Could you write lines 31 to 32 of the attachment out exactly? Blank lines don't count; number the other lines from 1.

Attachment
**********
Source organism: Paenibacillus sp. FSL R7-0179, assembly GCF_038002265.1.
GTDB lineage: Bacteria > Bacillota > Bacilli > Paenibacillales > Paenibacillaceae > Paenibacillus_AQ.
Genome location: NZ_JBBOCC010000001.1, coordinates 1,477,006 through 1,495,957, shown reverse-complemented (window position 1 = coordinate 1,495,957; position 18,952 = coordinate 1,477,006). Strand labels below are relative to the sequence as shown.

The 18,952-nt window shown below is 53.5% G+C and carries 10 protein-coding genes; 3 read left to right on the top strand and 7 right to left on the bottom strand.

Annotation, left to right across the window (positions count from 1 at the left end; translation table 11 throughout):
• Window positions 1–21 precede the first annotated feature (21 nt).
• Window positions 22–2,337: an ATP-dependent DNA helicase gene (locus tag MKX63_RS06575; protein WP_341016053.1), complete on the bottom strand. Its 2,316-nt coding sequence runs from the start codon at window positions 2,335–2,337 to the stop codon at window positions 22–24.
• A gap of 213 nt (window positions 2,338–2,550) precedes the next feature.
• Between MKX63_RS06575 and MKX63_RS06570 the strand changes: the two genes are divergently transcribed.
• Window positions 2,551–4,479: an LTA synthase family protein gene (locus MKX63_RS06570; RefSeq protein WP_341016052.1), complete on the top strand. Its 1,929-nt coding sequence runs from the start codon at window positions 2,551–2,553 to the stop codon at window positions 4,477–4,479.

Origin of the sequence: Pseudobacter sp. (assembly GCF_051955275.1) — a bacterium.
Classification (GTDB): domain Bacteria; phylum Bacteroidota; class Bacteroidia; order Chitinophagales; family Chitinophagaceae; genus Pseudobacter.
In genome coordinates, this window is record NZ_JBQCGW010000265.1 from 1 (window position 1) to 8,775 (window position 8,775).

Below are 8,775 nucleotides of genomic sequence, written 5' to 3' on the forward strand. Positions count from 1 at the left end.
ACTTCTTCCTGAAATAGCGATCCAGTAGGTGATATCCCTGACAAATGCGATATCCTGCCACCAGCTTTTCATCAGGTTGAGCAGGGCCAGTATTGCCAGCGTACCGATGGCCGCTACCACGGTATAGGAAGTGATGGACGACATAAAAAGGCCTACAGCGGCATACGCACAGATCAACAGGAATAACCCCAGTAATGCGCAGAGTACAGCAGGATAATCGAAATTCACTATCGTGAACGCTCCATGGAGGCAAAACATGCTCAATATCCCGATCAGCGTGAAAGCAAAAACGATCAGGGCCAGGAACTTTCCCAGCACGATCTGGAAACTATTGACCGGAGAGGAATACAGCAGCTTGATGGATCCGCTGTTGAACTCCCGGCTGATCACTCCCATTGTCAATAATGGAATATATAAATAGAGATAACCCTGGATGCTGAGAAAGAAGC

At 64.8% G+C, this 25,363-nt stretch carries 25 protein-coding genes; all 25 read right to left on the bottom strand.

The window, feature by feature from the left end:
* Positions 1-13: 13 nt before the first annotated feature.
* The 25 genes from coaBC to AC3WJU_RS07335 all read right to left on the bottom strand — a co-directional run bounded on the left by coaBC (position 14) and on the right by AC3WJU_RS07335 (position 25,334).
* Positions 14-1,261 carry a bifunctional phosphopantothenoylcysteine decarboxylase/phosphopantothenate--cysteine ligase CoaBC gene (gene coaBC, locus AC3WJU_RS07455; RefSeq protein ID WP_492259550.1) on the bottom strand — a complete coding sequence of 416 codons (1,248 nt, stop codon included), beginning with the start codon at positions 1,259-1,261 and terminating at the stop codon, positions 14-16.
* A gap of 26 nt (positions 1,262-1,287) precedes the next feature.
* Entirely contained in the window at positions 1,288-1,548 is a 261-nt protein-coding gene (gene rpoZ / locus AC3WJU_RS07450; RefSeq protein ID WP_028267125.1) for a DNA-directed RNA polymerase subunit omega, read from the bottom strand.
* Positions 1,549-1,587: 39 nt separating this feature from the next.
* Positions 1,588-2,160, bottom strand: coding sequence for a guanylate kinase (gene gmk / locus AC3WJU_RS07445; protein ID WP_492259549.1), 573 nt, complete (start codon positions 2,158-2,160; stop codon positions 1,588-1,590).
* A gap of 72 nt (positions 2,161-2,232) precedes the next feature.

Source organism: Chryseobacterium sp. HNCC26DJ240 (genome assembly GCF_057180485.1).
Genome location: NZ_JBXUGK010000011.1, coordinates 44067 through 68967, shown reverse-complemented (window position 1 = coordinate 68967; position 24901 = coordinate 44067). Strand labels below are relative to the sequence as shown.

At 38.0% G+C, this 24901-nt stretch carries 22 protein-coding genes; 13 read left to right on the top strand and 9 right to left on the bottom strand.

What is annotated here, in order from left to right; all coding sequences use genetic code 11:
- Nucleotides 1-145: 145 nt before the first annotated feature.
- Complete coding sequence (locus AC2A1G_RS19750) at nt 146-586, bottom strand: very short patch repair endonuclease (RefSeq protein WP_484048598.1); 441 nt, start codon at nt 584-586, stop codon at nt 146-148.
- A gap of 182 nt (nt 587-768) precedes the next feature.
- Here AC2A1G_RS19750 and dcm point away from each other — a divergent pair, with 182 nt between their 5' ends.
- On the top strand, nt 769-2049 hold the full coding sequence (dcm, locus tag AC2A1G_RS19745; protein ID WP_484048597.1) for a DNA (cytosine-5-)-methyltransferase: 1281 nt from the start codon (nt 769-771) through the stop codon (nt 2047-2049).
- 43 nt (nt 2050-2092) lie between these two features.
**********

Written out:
- Complete coding sequence (locus AC2A1G_RS19750) at nt 146-586, bottom strand: very short patch repair endonuclease (RefSeq protein WP_484048598.1); 441 nt, start codon at nt 584-586, stop codon at nt 146-148.
- A gap of 182 nt (nt 587-768) precedes the next feature.